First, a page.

He awoke hanging out his shattered window covered in purple and black paintâ€”but, miraculously, alive. â€œIt was incredible that he survived,â€ recalls his father. Milky had a broken collarbone, arm, and ribs, and a ruptured spleenâ€”but the scars ran deeper. He fell into a crippling depression, barely able to drag himself from bed or hold on to the job his father had helped him get as a teller at his bank. Adding to the pressure, his mother was suffering from a debilitating degenerative back disease, sometimes unable to get out of bed herselfâ€”leaving Milky to care for his year-old brother, Noah. It wasnâ€™t long before his relationship with Megan ended under the strain, and Milky assumed the blame. By mid-2010, he was broke, alone, unemployed, and on the brink of foreclosure.
And thatâ€™s just when life suddenly gave him the equivalent of a royal flush on the pokies. It happened on July 15, the day his biweekly mortgage payment was due. With no money in the bank, Milky was bracing himself for the beginning of the end. But then something strange happened. The automatic debitâ€”500 Australian dollarsâ€”went from his savings account at his bank, St. George, into his mortgage account. Two weeks later, it happened again. When he checked his balance, he could see that he had racked up the corresponding debt, and interest, under his name. Once he hit the limit, he assumed, the overdrafts would surely stop.
But they didnâ€™t. Fortnight after fortnight, his mortgage got paid. Thinking this crazy, he put in a request for $5,000 to be transferred to his mortgage account. A couple days later, he called his bank to check on the transferâ€”figuring, at worst, he had reached his limit. â€œDid that go through?â€ he asked the teller, who told him casually, â€œYes, thatâ€™s all paid.â€ A few days after that, on a lark, he called St. George and asked the bank to transfer $50,000 to his mortgage account. â€œI was literally thinking that Iâ€™ll just wing it and see if it works,â€ he recalls. And sure enough, it did. The $50,000 deficit was charged on his savings account, but the bank didnâ€™t seem to notice, or, if it did, it didnâ€™t care. It was like getting a free, unlimited loan. â€œI probably had a bit of a smile on my face then,â€ he says. â€œNot smiling because I was thinking I was scamming the bank, but smiling because I was like, â€˜This is my fresh start.â€™â€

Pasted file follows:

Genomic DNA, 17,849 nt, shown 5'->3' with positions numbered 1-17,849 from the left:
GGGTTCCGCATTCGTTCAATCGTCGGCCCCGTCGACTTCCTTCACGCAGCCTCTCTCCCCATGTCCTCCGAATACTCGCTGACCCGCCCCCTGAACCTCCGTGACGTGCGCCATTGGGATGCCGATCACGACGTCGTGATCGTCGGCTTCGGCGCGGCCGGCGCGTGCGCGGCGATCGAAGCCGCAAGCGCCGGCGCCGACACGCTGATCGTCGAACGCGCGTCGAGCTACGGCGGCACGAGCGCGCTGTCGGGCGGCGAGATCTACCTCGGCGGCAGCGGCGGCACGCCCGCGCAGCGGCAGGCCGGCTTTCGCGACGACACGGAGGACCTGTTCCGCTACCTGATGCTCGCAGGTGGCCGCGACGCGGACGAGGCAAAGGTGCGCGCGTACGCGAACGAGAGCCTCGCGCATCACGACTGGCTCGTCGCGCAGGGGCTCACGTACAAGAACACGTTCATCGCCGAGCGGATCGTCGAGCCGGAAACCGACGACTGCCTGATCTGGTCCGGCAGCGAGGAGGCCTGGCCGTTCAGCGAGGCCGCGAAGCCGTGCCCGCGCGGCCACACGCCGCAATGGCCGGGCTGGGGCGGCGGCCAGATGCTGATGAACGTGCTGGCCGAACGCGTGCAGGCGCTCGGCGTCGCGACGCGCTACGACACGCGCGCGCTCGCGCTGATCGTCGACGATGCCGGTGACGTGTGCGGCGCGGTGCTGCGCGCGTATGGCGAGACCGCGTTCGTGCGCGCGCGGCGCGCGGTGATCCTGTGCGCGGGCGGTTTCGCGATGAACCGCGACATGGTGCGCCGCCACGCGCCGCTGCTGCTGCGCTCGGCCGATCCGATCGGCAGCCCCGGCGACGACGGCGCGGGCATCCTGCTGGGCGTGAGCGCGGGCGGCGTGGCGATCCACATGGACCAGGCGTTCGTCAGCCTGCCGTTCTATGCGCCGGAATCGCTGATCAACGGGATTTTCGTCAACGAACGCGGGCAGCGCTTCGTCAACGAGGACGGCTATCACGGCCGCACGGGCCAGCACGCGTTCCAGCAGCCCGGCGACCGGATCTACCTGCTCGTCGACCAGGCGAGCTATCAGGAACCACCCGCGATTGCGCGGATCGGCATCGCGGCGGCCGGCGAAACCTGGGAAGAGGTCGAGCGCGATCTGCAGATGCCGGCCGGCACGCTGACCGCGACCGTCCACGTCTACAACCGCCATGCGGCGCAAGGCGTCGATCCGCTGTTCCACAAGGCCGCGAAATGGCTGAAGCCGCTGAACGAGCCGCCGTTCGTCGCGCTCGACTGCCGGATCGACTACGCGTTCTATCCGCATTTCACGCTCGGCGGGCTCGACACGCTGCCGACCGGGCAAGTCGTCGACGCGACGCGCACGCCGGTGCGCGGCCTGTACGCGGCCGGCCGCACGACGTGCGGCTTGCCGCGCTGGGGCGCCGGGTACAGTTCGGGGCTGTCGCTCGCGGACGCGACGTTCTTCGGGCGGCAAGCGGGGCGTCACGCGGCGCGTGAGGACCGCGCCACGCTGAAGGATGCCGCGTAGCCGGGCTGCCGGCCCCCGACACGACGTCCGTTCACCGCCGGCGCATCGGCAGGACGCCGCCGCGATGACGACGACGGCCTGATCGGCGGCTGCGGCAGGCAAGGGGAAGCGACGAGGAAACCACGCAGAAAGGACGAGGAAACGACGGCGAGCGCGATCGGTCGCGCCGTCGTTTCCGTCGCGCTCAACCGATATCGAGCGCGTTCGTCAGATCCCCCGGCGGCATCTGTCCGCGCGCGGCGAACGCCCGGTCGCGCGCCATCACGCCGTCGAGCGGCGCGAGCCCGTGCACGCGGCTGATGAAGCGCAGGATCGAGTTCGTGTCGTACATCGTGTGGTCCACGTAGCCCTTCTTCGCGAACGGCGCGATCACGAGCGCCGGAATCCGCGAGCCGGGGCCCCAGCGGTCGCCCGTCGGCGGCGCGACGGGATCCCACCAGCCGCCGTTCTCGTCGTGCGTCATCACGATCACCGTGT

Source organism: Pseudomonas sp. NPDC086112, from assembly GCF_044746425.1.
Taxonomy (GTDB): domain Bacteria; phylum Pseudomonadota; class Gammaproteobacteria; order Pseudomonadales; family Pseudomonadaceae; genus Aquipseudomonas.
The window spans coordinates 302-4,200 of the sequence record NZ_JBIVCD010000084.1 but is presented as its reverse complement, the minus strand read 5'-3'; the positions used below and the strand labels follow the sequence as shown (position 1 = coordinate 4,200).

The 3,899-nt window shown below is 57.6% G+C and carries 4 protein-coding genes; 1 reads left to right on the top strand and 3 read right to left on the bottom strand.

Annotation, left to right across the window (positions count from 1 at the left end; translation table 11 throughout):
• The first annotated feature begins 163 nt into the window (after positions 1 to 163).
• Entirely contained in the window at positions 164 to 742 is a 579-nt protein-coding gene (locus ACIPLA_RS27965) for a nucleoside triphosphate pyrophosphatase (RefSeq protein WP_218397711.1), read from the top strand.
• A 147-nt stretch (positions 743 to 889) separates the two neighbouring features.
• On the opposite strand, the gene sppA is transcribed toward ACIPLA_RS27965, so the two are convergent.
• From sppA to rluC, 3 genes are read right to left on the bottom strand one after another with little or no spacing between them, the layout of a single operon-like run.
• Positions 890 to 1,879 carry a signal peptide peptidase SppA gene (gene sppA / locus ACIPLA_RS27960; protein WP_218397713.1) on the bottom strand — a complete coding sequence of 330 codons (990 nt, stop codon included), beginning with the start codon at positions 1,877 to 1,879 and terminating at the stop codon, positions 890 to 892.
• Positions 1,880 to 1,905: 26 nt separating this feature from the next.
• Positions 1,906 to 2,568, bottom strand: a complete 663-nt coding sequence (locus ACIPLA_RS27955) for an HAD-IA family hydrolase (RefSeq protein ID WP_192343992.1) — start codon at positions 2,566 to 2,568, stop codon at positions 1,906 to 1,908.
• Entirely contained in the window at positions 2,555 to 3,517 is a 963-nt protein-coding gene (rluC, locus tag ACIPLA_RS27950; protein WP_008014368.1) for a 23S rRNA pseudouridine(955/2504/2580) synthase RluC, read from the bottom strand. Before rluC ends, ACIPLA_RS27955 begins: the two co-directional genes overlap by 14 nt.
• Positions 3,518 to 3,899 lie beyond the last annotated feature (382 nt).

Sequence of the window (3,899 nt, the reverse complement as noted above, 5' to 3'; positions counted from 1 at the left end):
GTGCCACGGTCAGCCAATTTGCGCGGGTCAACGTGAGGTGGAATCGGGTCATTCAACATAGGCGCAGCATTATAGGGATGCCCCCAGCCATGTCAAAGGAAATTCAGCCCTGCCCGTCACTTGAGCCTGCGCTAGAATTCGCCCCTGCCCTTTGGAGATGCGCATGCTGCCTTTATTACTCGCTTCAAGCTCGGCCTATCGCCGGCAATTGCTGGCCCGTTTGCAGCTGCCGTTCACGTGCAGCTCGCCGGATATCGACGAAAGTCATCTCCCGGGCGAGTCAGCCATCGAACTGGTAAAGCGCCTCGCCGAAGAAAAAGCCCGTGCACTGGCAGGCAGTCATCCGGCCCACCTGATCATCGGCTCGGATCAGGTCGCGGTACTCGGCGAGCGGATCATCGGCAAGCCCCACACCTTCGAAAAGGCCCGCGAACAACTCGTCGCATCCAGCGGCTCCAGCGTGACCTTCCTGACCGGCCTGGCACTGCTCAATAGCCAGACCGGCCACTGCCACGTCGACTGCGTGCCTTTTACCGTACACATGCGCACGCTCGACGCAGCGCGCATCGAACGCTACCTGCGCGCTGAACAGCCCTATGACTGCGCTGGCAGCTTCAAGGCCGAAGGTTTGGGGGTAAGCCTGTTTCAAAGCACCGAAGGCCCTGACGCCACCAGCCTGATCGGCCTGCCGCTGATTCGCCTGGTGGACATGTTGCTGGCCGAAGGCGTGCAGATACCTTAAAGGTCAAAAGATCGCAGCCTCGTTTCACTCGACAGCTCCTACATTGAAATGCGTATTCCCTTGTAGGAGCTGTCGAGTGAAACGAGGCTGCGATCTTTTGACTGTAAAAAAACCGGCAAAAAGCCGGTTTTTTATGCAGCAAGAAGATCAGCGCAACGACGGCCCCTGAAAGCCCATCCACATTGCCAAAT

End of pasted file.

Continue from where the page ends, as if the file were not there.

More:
By the time he sold his home a year later, heâ€™d paid down his mortgage so much from the overdrafts that he cleared $150,000 (US$115,000).
Though heâ€™d been quiet about this so far, he finally confided in a friend. â€œWhat do you reckon I do?â€ Milky asked him. What do you do, in other words, when youâ€™re single, twenty-four, and just got a pile of free money from the bank? No-brainer, his friend replied. â€œLetâ€™s party!â€
Milky was going to Paradise. …
Milkyâ€™s rock-star lifestyle became routine. Sleep late, hit the gym, buy memorabilia online, slap the pokies, cocktails at the strip joint, then dancing all night in the clubs. On the nights he didnâ€™t pick up, he sought the ready alternative: the many legal brothels in town. â€œEspecially with girls,â€ he says bashfully, â€œyouâ€™ve got to make the most of every opportunity, because you might turn around and thatâ€™ll be gone.â€ One week, he threw down $40,000 and rented out an entire brothel to himself for four days. And so it was that, one day in November 2012, he barely registered what happened when he went to pay for repairs on his Alfa Romeo. He was standing there in the car shop, hungover and bronzed, when he saw a message heâ€™d never seen before come up on the credit-card machine. â€œCall bank security,â€ it read.
Milky blinked a few times, trying to digest the moment heâ€™d feared for the past two years. Fuck, he thought. Well, thatâ€™s done. He went back to his apartment in a daze. How could this just end? There was no old life. There was only this one, and the hole he had dug for himself. So he did the only thing he could think to do. He grabbed as many stacks of cash as he could find around his penthouse, drove to the airport, and booked the next flight to Phuket.